If we are blaming, we are trying to shift our shame.  I call it “shame shifting.” We relieve ourselves of a highly negative emotion by denying and disassociating it from ourselves and by placing it on someone else.  When we blame others, our finger of blame points outward; four fingers of shame point back at us.

Highly sensitive people are the most vulnerable to this shift.  Someone does them wrong and then energetically shifts the shame on to them through blame.  It is easy to do, HSPs are empaths and, by definition, are emotional sponges.  They often carry the burden of others people’s shame and guilt along with their own.  They are emotional pack mules. 

I have gotten lost and I am ashamed of it.  I tried to pivot my career and became lost in a whirlwind of fears that arise when you step out on your own.  A tempest of survival fears – the very basic, hard-wired fears of the human organism.  I stood on the diving board too long, made too many excuses, and chased too many shiny balls because I was afraid.   I knew what I wanted, but wondered if I might be wrong. if I might not be good enough.  Such is the power of shame; it cripples self-trust and induces self-doubt, which in turn reinforces shame.   In short, things did not go as planned, but went, as I feared – funny how that works.  At least I have learned a lot.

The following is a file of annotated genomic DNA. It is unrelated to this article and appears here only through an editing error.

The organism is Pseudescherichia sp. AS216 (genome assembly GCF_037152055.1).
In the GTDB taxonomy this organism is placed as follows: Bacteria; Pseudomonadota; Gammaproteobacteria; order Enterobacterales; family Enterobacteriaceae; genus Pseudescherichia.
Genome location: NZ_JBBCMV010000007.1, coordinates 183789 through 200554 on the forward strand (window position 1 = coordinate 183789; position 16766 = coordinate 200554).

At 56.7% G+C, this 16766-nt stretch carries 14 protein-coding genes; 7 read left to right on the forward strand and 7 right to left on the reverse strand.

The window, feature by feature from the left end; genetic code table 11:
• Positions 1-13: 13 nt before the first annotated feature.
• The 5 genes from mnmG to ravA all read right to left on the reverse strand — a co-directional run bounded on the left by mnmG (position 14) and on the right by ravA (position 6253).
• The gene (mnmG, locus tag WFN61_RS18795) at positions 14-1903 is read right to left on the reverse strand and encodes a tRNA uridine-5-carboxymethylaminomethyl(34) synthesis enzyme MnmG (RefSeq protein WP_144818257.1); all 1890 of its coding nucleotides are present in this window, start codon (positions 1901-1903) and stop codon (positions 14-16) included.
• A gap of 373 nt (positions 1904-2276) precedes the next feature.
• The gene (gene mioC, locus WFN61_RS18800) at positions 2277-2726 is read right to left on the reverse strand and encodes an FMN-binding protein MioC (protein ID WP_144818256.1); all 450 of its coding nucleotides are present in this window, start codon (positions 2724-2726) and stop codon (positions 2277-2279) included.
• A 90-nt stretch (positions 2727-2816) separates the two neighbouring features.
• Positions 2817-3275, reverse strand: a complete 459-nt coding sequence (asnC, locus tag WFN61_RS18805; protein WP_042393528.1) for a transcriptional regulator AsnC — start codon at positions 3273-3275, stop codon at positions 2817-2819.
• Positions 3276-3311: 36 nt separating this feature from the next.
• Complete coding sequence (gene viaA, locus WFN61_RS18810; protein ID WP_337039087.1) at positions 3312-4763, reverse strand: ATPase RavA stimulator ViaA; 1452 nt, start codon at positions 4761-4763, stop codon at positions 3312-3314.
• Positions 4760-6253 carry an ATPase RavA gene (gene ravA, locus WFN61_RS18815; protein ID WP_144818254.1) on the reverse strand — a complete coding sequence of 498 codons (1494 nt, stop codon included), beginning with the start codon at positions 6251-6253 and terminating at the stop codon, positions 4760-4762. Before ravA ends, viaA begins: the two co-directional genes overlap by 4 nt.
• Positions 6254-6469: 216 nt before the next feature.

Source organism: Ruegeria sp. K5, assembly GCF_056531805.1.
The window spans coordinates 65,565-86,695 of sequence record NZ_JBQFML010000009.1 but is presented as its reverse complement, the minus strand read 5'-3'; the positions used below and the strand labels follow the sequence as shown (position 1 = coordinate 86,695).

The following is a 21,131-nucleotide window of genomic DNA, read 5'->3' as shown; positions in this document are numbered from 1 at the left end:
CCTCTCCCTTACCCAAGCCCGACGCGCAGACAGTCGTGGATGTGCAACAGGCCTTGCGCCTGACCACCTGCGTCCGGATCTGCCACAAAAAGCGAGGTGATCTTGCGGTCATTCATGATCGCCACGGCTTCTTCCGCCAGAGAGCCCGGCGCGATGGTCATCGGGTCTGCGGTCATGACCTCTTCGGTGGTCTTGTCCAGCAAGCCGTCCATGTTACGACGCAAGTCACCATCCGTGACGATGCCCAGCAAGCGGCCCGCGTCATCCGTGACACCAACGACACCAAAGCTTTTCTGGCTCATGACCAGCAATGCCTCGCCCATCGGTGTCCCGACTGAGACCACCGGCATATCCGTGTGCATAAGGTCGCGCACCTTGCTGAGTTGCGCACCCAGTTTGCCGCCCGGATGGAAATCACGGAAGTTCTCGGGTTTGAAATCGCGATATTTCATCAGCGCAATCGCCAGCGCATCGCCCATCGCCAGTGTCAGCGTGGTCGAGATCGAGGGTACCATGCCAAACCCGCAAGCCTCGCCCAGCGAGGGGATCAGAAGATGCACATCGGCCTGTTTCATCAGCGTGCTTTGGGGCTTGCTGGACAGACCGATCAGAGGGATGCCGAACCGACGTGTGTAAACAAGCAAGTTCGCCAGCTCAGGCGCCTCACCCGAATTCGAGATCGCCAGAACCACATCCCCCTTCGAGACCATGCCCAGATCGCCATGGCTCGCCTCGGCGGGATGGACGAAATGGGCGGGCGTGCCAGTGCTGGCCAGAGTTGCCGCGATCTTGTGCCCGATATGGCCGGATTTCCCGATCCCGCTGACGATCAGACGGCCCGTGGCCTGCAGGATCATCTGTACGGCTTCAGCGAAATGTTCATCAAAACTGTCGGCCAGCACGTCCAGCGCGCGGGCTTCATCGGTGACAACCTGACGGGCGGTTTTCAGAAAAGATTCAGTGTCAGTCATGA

Shame researchers Jane Middleton-Moz and Brene Brown have both delved into the subject of shame deeply.  If you would like to read more about shame, please check out there great work on the subject. 

What is your experience with shame?  Where does it cause you the most harm?  There is an antidote. 

To discuss shame without shame, simply reply here.